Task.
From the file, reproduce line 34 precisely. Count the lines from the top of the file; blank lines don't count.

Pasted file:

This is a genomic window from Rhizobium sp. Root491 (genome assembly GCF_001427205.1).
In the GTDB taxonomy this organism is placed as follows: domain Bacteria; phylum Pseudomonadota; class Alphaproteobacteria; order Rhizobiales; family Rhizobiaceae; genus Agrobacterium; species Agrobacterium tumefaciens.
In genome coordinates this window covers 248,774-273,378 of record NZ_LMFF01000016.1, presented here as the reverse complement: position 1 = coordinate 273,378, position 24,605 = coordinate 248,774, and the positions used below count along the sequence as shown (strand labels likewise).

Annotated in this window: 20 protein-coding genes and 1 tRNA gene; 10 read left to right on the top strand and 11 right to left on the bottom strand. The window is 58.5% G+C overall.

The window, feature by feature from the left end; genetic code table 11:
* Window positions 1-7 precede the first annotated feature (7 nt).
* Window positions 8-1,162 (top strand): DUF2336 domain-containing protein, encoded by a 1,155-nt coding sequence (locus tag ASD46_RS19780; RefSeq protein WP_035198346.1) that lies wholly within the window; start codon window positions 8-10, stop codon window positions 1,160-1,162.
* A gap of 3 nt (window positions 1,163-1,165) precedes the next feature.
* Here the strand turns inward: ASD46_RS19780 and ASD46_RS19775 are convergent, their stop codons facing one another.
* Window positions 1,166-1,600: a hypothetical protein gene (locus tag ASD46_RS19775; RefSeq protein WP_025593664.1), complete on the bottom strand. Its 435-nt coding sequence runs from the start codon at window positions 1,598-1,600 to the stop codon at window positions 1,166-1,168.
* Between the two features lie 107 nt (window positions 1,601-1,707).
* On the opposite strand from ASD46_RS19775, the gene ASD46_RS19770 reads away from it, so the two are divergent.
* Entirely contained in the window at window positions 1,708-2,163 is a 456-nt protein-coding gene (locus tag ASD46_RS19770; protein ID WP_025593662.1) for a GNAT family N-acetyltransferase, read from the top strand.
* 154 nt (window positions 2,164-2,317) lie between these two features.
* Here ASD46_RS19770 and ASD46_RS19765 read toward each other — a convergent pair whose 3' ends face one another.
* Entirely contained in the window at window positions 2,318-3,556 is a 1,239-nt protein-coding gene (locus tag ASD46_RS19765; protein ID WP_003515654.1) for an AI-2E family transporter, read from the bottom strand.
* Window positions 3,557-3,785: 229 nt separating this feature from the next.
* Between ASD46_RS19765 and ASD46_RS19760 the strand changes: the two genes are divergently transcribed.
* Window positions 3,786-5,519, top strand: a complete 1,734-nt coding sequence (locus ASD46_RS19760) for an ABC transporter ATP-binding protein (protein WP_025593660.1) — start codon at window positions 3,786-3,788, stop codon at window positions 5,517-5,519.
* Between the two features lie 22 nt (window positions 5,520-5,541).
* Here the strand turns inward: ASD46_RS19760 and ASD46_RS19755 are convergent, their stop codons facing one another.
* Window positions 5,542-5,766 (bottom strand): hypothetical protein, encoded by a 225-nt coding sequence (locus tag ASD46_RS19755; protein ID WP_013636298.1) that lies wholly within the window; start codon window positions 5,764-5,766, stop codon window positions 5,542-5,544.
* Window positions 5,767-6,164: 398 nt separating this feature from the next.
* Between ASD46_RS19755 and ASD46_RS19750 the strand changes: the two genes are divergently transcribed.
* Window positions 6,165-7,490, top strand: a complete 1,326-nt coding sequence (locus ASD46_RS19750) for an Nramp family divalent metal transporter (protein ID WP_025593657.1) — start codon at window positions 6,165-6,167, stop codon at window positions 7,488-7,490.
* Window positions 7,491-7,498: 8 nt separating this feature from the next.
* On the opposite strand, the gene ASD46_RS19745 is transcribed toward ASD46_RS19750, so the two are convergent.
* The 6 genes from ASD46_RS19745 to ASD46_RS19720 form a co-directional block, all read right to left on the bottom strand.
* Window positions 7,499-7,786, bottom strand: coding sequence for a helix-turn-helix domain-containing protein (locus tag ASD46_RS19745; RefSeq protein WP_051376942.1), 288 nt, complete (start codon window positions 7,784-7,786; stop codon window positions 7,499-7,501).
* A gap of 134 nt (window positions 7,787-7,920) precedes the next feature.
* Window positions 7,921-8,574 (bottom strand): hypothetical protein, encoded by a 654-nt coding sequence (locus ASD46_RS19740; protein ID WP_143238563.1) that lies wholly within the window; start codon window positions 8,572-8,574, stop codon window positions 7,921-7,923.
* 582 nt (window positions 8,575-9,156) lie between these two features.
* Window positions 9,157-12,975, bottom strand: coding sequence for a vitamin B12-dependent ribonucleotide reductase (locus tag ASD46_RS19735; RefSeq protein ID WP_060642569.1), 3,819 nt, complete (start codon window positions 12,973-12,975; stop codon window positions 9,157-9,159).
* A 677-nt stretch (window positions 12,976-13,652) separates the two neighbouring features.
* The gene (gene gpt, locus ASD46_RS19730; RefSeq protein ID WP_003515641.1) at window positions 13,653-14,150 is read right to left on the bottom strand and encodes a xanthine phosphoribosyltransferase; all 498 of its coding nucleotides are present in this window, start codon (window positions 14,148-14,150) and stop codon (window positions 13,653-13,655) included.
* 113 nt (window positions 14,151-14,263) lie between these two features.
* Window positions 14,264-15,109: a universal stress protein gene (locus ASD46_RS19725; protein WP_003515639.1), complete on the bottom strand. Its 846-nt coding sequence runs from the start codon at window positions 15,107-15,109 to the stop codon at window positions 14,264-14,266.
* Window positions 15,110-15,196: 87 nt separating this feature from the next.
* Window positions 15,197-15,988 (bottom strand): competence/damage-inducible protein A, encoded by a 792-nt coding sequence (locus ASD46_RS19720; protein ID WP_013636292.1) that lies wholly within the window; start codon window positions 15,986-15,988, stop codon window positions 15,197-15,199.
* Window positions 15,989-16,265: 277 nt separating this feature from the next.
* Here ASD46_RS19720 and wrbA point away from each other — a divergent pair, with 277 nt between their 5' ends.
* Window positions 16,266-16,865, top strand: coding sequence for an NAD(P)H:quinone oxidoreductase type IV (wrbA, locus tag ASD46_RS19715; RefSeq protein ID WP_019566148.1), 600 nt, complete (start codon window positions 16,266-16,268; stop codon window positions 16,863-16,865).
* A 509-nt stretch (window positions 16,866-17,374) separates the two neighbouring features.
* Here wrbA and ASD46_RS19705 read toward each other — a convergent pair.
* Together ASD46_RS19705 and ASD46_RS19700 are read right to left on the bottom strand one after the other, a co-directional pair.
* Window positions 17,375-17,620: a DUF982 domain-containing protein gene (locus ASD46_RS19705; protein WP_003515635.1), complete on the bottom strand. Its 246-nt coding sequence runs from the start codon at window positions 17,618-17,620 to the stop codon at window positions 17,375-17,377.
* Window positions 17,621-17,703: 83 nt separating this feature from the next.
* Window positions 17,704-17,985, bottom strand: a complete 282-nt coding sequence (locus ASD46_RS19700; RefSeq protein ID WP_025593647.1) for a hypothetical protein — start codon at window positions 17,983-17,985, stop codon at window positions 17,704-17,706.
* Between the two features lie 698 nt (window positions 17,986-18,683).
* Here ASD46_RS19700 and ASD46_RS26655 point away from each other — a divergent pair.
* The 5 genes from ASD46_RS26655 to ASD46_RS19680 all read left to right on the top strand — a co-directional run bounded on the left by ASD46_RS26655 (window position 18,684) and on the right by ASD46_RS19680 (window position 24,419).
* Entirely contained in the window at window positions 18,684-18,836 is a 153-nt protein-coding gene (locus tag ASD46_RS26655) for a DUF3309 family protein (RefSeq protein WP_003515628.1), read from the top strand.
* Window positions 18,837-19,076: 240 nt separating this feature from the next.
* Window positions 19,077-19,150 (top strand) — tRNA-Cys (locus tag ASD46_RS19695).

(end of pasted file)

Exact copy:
* A 677-nt stretch (window positions 12,976-13,652) separates the two neighbouring features.